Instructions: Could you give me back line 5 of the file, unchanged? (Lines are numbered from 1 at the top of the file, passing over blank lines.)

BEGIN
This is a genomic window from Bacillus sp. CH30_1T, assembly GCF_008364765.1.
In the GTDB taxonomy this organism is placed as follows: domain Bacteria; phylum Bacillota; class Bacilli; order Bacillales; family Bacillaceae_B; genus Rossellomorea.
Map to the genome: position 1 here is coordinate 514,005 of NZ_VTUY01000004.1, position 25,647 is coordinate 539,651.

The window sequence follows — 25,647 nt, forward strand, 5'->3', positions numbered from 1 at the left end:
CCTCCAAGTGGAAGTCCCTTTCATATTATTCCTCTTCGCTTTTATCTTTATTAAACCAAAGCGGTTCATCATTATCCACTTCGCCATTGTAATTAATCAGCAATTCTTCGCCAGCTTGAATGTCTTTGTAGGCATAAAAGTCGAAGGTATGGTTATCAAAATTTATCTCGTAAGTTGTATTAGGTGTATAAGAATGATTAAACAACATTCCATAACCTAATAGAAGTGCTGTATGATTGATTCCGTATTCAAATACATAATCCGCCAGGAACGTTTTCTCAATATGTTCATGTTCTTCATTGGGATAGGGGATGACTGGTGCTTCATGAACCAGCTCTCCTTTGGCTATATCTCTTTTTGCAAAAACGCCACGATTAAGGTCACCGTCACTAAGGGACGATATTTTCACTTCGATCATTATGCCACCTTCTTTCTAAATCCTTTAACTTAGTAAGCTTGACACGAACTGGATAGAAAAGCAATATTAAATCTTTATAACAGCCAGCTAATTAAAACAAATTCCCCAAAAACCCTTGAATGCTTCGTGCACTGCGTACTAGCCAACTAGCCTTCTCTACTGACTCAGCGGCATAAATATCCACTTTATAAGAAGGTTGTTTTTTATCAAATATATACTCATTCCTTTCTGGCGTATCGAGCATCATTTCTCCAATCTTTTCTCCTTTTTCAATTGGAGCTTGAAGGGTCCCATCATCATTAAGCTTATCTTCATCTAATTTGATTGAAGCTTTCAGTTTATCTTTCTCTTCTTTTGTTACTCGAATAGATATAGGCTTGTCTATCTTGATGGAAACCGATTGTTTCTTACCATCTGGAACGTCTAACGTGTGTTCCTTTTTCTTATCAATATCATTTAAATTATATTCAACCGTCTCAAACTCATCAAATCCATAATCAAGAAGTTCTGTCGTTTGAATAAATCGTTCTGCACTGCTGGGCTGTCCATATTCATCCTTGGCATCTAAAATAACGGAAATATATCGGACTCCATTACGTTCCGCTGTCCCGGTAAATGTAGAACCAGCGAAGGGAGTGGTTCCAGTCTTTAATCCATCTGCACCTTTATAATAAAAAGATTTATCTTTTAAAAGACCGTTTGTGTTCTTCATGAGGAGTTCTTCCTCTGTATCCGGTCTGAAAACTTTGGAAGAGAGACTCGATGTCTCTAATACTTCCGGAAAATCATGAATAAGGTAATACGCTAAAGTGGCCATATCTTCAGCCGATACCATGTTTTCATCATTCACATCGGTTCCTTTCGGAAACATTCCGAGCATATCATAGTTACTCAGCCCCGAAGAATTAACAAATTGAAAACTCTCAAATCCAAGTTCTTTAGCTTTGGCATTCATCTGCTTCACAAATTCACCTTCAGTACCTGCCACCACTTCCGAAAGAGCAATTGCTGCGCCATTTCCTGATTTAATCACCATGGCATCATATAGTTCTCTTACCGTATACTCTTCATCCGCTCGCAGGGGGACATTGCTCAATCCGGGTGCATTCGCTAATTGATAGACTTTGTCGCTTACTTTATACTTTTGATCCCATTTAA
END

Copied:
CCTCCAAGTGGAAGTCCCTTTCATATTATTCCTCTTCGCTTTTATCTTTATTAAACCAAAGCGGTTCATCATTATCCACTTCGCCATTGTAATTAATCAGCAATTCTTCGCCAGCTTGAATGTCTTTGTAGGCATAAAAGTCGAAGGTATGGTTATCAAAATTTATCTCGTAAGTTGTATTAGGTGTATAAGAATGATTAAACAACATTCCATAACCTAATAGAAGTGCTGTATGATTGATTCCGTATTCAAATACATAATCCGCCAGGAACGTTTTCTCAATATGTTCATGTTCTTCATTGGGATAGGGGATGACTGGTGCTTCATGAACCAGCTCTCCTTTGGCTATATCTCTTTTTGCAAAAACGCCACGATTAAGGTCACCGTCACTAAGGGACGATATTTTCACTTCGATCATTATGCCACCTTCTTTCTAAATCCTTTAACTTAGTAAGCTTGACACGAACTGGATAGAAAAGCAATATTAAATCTTTATAACAGCCAGCTAATTAAAACAAATTCCCCAAAAACCCTTGAATGCTTCGTGCACTGCGTACTAGCCAACTAGCCTTCTCTACTGACTCAGCGGCATAAATATCCACTTTATAAGAAGGTTGTTTTTTATCAAATATATACTCATTCCTTTCTGGCGTATCGAGCATCATTTCTCCAATCTTTTCTCCTTTTTCAATTGGAGCTTGAAGGGTCCCATCATCATTAAGCTTATCTTCATCTAATTTGATTGAAGCTTTCAGTTTATCTTTCTCTTCTTTTGTTACTCGAATAGATATAGGCTTGTCTATCTTGATGGAAACCGATTGTTTCTTACCATCTGGAACGTCTAACGTGTGTTCCTTTTTCTTATCAATATCATTTAAATTATATTCAACCGTCTCAAACTCATCAAATCCATAATCAAGAAGTTCTGTCGTTTGAATAAATCGTTCTGCACTGCTGGGCTGTCCATATTCATCCTTGGCATCTAAAATAACGGAAATATATCGGACTCCATTACGTTCCGCTGTCCCGGTAAATGTAGAACCAGCGAAGGGAGTGGTTCCAGTCTTTAATCCATCTGCACCTTTATAATAAAAAGATTTATCTTTTAAAAGACCGTTTGTGTTCTTCATGAGGAGTTCTTCCTCTGTATCCGGTCTGAAAACTTTGGAAGAGAGACTCGATGTCTCTAATACTTCCGGAAAATCATGAATAAGGTAATACGCTAAAGTGGCCATATCTTCAGCCGATACCATGTTTTCATCATTCACATCGGTTCCTTTCGGAAACATTCCGAGCATATCATAGTTACTCAGCCCCGAAGAATTAACAAATTGAAAACTCTCAAATCCAAGTTCTTTAGCTTTGGCATTCATCTGCTTCACAAATTCACCTTCAGTACCTGCCACCACTTCCGAAAGAGCAATTGCTGCGCCATTTCCTGATTTAATCACCATGGCATCATATAGTTCTCTTACCGTATACTCTTCATCCGCTCGCAGGGGGACATTGCTCAATCCGGGTGCATTCGCTAATTGATAGACTTTGTCGCTTACTTTATACTTTTGATCCCATTTAA